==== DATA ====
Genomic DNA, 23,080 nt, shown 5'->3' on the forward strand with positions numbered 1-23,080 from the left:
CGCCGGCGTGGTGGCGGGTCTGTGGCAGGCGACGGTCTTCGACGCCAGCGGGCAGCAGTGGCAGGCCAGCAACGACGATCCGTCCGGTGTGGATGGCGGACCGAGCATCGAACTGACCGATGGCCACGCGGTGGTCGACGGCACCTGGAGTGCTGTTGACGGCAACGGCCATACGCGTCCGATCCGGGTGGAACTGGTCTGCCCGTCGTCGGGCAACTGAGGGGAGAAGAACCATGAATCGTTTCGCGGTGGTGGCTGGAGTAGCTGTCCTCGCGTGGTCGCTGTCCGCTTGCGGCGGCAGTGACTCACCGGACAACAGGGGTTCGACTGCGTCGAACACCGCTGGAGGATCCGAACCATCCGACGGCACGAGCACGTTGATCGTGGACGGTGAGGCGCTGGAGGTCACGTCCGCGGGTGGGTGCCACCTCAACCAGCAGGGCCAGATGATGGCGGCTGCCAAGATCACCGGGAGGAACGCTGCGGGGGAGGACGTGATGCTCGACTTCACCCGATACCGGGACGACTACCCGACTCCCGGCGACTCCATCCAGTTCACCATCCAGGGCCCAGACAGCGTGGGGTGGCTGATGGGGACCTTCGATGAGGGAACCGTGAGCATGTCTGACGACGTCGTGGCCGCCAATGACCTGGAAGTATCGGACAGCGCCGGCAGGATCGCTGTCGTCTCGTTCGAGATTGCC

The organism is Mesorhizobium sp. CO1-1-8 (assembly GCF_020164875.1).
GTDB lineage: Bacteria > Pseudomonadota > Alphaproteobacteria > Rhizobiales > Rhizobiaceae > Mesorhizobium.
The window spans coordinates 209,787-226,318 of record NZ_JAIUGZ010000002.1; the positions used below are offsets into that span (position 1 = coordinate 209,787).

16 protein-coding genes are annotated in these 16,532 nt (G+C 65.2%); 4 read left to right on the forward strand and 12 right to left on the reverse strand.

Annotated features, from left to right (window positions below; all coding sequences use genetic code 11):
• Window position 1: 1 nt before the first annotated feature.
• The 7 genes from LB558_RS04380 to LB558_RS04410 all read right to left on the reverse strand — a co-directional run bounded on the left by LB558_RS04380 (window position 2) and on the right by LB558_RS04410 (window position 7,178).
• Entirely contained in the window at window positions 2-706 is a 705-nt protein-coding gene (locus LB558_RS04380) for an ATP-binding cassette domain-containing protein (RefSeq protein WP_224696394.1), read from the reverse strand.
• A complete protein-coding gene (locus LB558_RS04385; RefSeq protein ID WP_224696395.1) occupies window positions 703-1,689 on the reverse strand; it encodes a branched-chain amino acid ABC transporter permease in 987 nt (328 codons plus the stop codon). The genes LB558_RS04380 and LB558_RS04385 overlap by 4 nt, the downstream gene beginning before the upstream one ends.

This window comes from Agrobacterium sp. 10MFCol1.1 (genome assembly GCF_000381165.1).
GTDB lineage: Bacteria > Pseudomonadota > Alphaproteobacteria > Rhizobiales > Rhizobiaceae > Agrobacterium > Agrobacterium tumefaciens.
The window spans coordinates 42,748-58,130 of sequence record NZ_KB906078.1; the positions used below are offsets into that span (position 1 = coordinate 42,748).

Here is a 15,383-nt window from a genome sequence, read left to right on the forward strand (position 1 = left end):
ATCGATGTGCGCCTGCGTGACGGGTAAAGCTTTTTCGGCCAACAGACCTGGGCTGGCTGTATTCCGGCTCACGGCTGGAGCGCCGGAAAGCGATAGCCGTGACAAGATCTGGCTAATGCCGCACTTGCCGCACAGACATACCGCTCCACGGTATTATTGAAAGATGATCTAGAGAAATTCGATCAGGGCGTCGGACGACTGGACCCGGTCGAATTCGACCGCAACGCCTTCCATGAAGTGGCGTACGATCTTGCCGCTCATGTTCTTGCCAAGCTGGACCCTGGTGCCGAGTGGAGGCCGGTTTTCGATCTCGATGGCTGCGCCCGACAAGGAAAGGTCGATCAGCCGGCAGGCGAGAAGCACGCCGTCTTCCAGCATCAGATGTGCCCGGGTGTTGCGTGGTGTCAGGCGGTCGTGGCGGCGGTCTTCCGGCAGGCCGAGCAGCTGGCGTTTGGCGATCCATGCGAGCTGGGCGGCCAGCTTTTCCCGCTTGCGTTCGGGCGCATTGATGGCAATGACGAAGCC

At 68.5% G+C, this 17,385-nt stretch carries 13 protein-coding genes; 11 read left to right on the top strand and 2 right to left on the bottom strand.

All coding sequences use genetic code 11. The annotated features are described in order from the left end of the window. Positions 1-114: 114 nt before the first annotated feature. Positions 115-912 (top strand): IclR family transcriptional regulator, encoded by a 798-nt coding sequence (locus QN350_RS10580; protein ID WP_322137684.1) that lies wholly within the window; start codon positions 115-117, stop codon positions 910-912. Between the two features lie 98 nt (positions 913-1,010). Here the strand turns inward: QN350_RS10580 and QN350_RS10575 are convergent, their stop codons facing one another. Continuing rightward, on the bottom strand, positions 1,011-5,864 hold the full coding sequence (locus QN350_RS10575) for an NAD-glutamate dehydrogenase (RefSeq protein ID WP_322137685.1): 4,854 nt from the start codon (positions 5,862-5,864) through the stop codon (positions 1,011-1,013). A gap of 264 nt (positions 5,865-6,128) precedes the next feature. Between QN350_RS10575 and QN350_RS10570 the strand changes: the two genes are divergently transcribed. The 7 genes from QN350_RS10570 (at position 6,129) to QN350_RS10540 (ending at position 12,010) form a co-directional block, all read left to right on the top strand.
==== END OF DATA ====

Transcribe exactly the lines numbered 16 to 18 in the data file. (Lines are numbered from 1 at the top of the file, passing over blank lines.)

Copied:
ATCGATGTGCGCCTGCGTGACGGGTAAAGCTTTTTCGGCCAACAGACCTGGGCTGGCTGTATTCCGGCTCACGGCTGGAGCGCCGGAAAGCGATAGCCGTGACAAGATCTGGCTAATGCCGCACTTGCCGCACAGACATACCGCTCCACGGTATTATTGAAAGATGATCTAGAGAAATTCGATCAGGGCGTCGGACGACTGGACCCGGTCGAATTCGACCGCAACGCCTTCCATGAAGTGGCGTACGATCTTGCCGCTCATGTTCTTGCCAAGCTGGACCCTGGTGCCGAGTGGAGGCCGGTTTTCGATCTCGATGGCTGCGCCCGACAAGGAAAGGTCGATCAGCCGGCAGGCGAGAAGCACGCCGTCTTCCAGCATCAGATGTGCCCGGGTGTTGCGTGGTGTCAGGCGGTCGTGGCGGCGGTCTTCCGGCAGGCCGAGCAGCTGGCGTTTGGCGATCCATGCGAGCTGGGCGGCCAGCTTTTCCCGCTTGCGTTCGGGCGCATTGATGGCAATGACGAAGCC

At 68.5% G+C, this 17,385-nt stretch carries 13 protein-coding genes; 11 read left to right on the top strand and 2 right to left on the bottom strand.

All coding sequences use genetic code 11. The annotated features are described in order from the left end of the window. Positions 1-114: 114 nt before the first annotated feature. Positions 115-912 (top strand): IclR family transcriptional regulator, encoded by a 798-nt coding sequence (locus QN350_RS10580; protein ID WP_322137684.1) that lies wholly within the window; start codon positions 115-117, stop codon positions 910-912. Between the two features lie 98 nt (positions 913-1,010). Here the strand turns inward: QN350_RS10580 and QN350_RS10575 are convergent, their stop codons facing one another. Continuing rightward, on the bottom strand, positions 1,011-5,864 hold the full coding sequence (locus QN350_RS10575) for an NAD-glutamate dehydrogenase (RefSeq protein ID WP_322137685.1): 4,854 nt from the start codon (positions 5,862-5,864) through the stop codon (positions 1,011-1,013). A gap of 264 nt (positions 5,865-6,128) precedes the next feature. Between QN350_RS10575 and QN350_RS10570 the strand changes: the two genes are divergently transcribed. The 7 genes from QN350_RS10570 (at position 6,129) to QN350_RS10540 (ending at position 12,010) form a co-directional block, all read left to right on the top strand.